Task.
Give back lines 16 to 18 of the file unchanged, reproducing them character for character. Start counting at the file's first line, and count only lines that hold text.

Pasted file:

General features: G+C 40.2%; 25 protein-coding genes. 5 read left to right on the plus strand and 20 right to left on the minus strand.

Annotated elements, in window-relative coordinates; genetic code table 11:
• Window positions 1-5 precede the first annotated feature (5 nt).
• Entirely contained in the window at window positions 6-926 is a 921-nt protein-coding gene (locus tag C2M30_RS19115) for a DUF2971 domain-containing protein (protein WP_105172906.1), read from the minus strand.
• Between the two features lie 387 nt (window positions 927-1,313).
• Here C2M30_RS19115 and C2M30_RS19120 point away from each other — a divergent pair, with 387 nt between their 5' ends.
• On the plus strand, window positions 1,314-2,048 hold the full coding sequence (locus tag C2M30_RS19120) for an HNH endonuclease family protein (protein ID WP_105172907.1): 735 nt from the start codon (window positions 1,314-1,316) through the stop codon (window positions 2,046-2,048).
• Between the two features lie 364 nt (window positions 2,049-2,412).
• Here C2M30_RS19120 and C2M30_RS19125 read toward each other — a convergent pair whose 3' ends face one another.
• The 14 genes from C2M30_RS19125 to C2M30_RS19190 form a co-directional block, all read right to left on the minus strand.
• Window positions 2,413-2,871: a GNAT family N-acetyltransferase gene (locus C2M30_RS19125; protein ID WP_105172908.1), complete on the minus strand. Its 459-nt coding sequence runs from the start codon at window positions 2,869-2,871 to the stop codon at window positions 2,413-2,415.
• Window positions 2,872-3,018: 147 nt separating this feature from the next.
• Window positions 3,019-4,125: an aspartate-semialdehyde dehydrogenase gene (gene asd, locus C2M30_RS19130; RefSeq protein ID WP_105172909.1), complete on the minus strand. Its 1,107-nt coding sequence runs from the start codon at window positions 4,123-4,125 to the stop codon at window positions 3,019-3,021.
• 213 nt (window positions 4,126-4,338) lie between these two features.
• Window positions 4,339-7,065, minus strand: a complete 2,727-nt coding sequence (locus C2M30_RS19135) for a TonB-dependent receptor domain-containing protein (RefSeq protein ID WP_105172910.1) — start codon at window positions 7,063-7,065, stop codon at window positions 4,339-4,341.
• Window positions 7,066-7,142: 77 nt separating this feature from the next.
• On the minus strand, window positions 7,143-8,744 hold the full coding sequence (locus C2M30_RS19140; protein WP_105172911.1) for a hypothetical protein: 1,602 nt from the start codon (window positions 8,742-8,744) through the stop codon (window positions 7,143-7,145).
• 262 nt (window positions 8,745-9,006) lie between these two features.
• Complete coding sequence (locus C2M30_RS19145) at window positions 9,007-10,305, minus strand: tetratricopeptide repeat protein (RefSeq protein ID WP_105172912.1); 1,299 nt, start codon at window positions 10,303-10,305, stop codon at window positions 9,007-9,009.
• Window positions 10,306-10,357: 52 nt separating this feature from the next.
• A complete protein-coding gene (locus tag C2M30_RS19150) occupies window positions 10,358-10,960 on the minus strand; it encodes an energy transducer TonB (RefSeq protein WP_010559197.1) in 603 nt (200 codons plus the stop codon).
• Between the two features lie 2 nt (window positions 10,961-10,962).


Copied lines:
• Window positions 7,066-7,142: 77 nt separating this feature from the next.
• On the minus strand, window positions 7,143-8,744 hold the full coding sequence (locus C2M30_RS19140; protein WP_105172911.1) for a hypothetical protein: 1,602 nt from the start codon (window positions 8,742-8,744) through the stop codon (window positions 7,143-7,145).
• 262 nt (window positions 8,745-9,006) lie between these two features.